As ordered reported by the House Committee on Financial Services on June 11, 2014
H.R. 3770 would direct the President to appoint an Inspector General for the Bureau of Consumer Financial Protection (CFPB) within 60 days of enactment, and would require the CFPB to set aside 2 percent of its annual funding to operate the office of the Inspector General. Under the Dodd-Frank Wall Street Reform and Consumer Protection Act, which established the CFPB, the responsibilities of the Federal Reserve Office of Inspector General (OIG) were broadened to include the CFPB (that office is currently known as the OIG of the Federal Reserve Board of Governors and the CFPB). H.R. 3770 would authorize the Federal Reserve OIG to serve in that position until a new Inspector General for the CFPB is confirmed. At that time, the responsibilities of the Federal Reserve OIG would not include oversight of the CFPB.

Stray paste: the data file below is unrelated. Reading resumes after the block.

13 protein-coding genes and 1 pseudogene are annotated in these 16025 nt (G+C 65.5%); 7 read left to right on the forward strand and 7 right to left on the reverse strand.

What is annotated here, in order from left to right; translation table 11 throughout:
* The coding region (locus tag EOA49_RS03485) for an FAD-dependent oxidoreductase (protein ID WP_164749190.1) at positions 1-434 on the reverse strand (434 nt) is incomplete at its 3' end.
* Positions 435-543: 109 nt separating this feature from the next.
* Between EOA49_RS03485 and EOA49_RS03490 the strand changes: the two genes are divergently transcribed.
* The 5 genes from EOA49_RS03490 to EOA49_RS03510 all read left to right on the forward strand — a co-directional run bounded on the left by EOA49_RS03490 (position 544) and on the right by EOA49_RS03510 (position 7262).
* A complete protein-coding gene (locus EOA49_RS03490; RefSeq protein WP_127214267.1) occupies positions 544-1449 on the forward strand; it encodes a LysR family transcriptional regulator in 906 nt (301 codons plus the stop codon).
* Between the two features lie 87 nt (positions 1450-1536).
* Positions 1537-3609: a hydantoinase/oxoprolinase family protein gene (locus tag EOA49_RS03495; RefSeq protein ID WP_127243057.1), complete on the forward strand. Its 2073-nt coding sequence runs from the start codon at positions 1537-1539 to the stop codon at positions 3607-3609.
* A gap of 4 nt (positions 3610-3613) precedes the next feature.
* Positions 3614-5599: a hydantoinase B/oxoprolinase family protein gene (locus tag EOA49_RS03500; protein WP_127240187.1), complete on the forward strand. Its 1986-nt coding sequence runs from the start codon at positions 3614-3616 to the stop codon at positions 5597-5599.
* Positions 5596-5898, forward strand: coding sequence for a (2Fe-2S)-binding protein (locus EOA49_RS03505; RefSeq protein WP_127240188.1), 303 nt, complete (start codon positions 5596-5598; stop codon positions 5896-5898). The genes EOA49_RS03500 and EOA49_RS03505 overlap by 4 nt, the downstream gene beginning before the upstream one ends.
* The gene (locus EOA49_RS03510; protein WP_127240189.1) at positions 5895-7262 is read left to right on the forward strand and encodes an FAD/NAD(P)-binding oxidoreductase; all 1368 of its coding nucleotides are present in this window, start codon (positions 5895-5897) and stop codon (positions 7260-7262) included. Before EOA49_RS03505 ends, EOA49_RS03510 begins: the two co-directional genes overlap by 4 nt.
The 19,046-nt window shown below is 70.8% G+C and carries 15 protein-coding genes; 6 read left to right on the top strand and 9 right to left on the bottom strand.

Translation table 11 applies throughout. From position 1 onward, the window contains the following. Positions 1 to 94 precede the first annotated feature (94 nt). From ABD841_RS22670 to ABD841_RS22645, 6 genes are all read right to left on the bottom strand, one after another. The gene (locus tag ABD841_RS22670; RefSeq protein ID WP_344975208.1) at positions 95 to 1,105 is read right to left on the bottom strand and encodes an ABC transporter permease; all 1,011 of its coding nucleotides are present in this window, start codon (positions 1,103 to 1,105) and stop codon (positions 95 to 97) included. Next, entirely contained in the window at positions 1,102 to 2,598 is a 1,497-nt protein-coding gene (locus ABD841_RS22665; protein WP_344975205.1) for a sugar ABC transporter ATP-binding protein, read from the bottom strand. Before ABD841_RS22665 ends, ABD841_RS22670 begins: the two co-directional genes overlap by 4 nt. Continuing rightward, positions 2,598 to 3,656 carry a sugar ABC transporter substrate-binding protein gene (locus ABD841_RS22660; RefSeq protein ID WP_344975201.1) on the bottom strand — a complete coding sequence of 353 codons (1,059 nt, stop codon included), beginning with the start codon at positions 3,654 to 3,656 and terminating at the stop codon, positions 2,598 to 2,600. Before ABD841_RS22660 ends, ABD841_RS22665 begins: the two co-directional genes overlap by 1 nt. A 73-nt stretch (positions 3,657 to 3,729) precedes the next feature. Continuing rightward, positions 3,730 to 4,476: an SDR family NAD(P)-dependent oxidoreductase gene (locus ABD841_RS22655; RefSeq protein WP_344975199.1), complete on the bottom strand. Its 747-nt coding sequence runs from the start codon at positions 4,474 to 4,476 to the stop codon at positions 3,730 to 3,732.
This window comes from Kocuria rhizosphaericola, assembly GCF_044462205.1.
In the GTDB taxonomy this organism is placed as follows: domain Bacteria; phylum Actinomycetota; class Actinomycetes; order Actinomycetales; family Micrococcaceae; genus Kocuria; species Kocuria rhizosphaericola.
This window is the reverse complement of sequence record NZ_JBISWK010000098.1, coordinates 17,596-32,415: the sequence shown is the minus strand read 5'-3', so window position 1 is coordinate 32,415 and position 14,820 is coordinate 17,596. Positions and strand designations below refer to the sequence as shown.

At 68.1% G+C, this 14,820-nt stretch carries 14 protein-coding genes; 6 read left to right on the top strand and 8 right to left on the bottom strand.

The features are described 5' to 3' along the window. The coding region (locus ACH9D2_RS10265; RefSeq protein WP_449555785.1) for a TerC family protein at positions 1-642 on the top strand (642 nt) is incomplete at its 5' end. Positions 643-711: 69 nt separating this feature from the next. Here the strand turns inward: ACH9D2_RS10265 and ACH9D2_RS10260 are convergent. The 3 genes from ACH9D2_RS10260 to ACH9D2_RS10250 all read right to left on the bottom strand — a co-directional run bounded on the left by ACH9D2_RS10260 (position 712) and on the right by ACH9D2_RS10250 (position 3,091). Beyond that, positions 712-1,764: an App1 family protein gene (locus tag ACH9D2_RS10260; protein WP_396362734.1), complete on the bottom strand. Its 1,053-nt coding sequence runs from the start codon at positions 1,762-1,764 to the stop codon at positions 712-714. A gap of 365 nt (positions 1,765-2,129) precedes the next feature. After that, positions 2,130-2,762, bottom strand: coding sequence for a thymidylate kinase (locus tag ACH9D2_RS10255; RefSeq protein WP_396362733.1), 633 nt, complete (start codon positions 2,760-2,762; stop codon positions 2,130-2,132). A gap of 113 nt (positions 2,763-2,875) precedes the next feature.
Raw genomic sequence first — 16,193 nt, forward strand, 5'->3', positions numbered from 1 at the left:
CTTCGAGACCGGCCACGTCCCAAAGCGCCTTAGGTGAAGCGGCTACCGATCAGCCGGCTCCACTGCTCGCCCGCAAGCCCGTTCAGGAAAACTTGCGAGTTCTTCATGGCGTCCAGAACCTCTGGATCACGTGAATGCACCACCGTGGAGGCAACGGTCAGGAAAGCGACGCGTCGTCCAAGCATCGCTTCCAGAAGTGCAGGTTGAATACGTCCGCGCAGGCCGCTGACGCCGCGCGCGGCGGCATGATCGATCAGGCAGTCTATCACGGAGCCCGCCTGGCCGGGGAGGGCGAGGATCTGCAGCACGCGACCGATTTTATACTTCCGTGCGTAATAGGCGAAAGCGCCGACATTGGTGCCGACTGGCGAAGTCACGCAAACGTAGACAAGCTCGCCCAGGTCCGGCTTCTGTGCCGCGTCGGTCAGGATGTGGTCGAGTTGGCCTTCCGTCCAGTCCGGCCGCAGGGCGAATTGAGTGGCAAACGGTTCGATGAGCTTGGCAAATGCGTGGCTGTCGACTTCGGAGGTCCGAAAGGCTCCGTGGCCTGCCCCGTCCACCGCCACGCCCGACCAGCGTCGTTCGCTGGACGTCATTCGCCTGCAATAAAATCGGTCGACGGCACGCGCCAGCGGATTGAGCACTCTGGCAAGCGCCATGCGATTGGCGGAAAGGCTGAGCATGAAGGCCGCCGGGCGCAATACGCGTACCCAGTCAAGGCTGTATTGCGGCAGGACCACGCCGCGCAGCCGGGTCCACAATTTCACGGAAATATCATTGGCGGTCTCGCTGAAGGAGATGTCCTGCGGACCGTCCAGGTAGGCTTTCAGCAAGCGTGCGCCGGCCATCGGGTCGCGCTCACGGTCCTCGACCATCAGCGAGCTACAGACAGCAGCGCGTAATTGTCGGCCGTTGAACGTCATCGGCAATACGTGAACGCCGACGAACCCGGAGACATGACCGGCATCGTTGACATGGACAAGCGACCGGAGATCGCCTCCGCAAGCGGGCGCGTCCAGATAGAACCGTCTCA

CBO estimates that enacting H.R. 3770 would increase direct spending by $100 million over the 2015-2024 period. Further, enacting H.R. 3770 would increase revenues by $51 million over the 2015-2024 period, reflecting lower costs for the Federal Reserve OIG. Taking those effects together, CBO estimates that enacting H.R. 3770 would increase budget deficits by $49 million over the ten-year period.
Pay-as-you-go procedures apply because enacting the legislation would affect direct spending and revenues. CBO estimates that implementing H.R. 3770 would not affect discretionary costs.
H.R. 3770 contains no intergovernmental or private-sector mandates as defined in the Unfunded Mandates Reform Act and would not affect the budgets of state, local, or tribal governments.